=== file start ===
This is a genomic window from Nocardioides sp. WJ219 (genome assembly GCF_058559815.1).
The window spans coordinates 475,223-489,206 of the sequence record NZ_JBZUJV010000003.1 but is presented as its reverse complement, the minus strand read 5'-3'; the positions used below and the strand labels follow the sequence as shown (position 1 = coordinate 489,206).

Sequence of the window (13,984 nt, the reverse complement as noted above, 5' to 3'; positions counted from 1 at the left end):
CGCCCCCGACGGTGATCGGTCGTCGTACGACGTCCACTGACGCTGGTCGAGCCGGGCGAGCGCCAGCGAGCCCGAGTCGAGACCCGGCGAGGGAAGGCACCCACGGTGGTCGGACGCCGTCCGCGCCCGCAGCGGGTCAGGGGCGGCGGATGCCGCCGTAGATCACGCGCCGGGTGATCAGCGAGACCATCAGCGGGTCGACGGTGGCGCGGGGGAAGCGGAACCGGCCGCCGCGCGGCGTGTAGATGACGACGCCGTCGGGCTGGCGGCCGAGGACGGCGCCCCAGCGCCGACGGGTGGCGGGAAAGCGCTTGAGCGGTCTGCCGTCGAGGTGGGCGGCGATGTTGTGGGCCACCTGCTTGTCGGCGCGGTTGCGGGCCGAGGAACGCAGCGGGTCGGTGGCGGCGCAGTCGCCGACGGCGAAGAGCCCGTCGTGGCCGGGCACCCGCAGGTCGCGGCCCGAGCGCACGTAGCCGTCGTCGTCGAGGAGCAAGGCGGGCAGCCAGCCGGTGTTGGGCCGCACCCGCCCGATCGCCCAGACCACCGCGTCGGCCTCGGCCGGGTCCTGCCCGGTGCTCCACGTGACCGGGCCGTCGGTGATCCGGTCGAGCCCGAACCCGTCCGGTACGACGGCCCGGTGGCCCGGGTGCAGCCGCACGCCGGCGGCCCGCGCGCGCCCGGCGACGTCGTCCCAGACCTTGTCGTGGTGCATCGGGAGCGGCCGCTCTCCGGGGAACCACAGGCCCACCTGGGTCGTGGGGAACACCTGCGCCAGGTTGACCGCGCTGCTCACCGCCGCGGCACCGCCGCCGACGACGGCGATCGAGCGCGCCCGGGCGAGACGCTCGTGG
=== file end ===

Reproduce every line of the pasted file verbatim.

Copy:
This is a genomic window from Nocardioides sp. WJ219 (genome assembly GCF_058559815.1).
The window spans coordinates 475,223-489,206 of the sequence record NZ_JBZUJV010000003.1 but is presented as its reverse complement, the minus strand read 5'-3'; the positions used below and the strand labels follow the sequence as shown (position 1 = coordinate 489,206).

Sequence of the window (13,984 nt, the reverse complement as noted above, 5' to 3'; positions counted from 1 at the left end):
CGCCCCCGACGGTGATCGGTCGTCGTACGACGTCCACTGACGCTGGTCGAGCCGGGCGAGCGCCAGCGAGCCCGAGTCGAGACCCGGCGAGGGAAGGCACCCACGGTGGTCGGACGCCGTCCGCGCCCGCAGCGGGTCAGGGGCGGCGGATGCCGCCGTAGATCACGCGCCGGGTGATCAGCGAGACCATCAGCGGGTCGACGGTGGCGCGGGGGAAGCGGAACCGGCCGCCGCGCGGCGTGTAGATGACGACGCCGTCGGGCTGGCGGCCGAGGACGGCGCCCCAGCGCCGACGGGTGGCGGGAAAGCGCTTGAGCGGTCTGCCGTCGAGGTGGGCGGCGATGTTGTGGGCCACCTGCTTGTCGGCGCGGTTGCGGGCCGAGGAACGCAGCGGGTCGGTGGCGGCGCAGTCGCCGACGGCGAAGAGCCCGTCGTGGCCGGGCACCCGCAGGTCGCGGCCCGAGCGCACGTAGCCGTCGTCGTCGAGGAGCAAGGCGGGCAGCCAGCCGGTGTTGGGCCGCACCCGCCCGATCGCCCAGACCACCGCGTCGGCCTCGGCCGGGTCCTGCCCGGTGCTCCACGTGACCGGGCCGTCGGTGATCCGGTCGAGCCCGAACCCGTCCGGTACGACGGCCCGGTGGCCCGGGTGCAGCCGCACGCCGGCGGCCCGCGCGCGCCCGGCGACGTCGTCCCAGACCTTGTCGTGGTGCATCGGGAGCGGCCGCTCTCCGGGGAACCACAGGCCCACCTGGGTCGTGGGGAACACCTGCGCCAGGTTGACCGCGCTGCTCACCGCCGCGGCACCGCCGCCGACGACGGCGATCGAGCGCGCCCGGGCGAGACGCTCGTGG